BioWorld International Correspondent
SYDNEY, Australia - Metabolic Pharmaceuticals Ltd. now is looking for a pharmaceutical partner after what it said is a successful Phase IIb trial of its weight-loss treatment.
However, criticism from analysts over statistical significance caused the company to issue a second announcement Friday to clarify sections of the first.
Part of the second statement said that within 24 hours of the first announcement the company had received "unsolicited requests for meetings and further data from several major international pharmaceutical companies with whom Metabolic has been discussing this project for over a year."
The company's stock had a wild ride. On the day of the announcement the stock price jumped 30 percent to A$2.50 (US$1.90) before settling back to A$2.04. After the criticism of the trial became known, the stock fell to A$1.20, then bounced back to end the week on A$1.50.
Scott Power, an analyst at the Brisbane office of ABN-Amro, said that Metabolic's stock price had proved "volatile," but now the company had to see what deal it could get.
"The next step is for the company to package up the data it has and negotiate a deal," Power said.
Repeated calls to Metabolic were not returned.
In the initial statement on the 300-person trial involving daily oral dosing of a treatment based on a fragment of the human growth hormone, Metabolic said that the average weight loss during the 12-week trial was about 2.8 kilograms. That result is almost three times the weight loss for the placebo group and was achieved with no significant side effects.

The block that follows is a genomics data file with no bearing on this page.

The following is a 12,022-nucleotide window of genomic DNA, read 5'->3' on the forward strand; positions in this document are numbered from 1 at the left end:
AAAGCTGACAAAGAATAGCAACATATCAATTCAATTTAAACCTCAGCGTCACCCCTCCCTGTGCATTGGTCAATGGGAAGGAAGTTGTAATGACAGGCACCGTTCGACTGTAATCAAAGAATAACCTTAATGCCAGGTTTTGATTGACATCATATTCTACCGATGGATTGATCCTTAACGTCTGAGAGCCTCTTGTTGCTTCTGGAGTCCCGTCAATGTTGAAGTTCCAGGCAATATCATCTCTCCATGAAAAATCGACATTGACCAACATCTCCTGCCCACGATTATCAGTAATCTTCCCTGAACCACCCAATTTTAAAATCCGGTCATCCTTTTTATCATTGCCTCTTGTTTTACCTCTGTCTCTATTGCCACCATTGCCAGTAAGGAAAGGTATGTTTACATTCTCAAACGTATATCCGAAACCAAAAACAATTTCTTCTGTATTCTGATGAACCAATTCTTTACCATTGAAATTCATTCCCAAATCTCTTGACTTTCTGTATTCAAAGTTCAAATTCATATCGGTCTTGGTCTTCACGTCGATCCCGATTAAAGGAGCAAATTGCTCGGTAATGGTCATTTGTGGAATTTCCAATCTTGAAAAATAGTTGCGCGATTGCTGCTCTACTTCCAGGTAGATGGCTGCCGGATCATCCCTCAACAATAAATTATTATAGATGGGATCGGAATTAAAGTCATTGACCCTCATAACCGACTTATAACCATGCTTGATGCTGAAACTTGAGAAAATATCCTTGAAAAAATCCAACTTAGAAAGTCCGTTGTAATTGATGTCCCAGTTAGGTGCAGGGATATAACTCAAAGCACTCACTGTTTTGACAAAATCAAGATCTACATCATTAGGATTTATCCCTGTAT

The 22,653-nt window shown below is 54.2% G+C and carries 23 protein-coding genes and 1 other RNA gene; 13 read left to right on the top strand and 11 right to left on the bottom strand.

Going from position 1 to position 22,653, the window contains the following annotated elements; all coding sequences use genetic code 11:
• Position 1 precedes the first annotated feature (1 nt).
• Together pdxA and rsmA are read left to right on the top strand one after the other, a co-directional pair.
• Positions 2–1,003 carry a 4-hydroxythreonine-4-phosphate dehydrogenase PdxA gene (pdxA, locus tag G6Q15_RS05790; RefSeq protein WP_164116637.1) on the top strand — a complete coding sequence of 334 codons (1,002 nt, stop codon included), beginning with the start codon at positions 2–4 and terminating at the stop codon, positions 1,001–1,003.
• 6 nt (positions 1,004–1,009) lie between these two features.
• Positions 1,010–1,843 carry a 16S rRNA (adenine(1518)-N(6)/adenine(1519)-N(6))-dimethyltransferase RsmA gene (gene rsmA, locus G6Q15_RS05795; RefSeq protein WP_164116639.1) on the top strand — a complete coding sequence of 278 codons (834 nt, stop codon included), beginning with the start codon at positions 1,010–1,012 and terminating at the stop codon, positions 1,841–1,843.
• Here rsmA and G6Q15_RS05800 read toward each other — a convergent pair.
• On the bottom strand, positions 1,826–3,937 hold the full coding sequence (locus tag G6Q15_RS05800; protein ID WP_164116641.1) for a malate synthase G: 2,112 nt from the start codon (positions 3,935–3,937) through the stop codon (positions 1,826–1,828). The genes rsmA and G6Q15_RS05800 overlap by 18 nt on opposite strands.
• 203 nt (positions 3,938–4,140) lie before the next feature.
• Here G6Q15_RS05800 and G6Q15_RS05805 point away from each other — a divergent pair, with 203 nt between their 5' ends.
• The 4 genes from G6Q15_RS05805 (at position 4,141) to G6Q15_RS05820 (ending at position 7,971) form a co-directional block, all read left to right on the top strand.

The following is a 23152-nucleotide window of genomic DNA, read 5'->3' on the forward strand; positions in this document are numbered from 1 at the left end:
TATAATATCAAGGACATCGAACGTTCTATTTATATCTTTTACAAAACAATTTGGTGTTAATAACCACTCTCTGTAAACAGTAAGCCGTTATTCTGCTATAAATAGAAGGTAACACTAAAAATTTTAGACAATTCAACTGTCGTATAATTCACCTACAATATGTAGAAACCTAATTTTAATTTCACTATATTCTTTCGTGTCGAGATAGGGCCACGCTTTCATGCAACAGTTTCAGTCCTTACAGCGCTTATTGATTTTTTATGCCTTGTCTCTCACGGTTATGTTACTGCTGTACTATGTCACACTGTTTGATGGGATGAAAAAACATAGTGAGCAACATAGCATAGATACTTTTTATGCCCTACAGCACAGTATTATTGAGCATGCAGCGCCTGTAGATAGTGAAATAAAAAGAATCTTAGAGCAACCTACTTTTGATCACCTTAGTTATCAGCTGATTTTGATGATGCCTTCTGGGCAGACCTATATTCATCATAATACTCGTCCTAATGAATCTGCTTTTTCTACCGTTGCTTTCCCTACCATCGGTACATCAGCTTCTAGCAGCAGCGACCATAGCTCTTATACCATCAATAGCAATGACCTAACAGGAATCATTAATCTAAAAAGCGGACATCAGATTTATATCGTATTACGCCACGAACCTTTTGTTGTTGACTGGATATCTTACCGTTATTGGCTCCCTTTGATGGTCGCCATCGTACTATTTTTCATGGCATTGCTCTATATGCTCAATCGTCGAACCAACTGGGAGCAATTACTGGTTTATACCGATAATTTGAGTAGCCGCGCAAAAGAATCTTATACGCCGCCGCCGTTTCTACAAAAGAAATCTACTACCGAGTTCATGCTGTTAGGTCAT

In addition, the weight loss continued throughout the trial, rather than slowing toward the end as it has for other drugs, indicating that longer trials might result in larger weight loss.
The company said that overall weight loss in excess of the placebo treatment was slightly more than indicated by the published data for the market leader, Xenical, marketed by F. Hoffmann-La Roche Ltd., of Basel, Switzerland. But it is understood that Xenical can cause gastrointestinal problems.
The second-ranking drug on the market, appetite suppressant Meridia (Abbott Laboratories, of Abbott Park, Ill.) records slightly more weight loss but has adverse effects on heart rate.
Metabolic issued the second release to counter a report by an analyst that pointed to the primary analysis of the connection between weight loss and dosage of the treatment, known as AOD9604. The primary analysis found that there was a 90 percent chance the 1-mg daily dose (the dose that gave the best result) induced weight loss - less than the 95 percent confidence called for in statistical significant results.
The more sensitive secondary analysis gave a result of 99 percent, but a Phase III trial would require a 95 percent result on the primary analysis to gain marketing approval.
Metabolic's reply stated that the primary result is very close and in any case, recent clinical trials were not Phase III, but Phase II and aimed at providing evidence to justify further development. That objective was achieved, it said.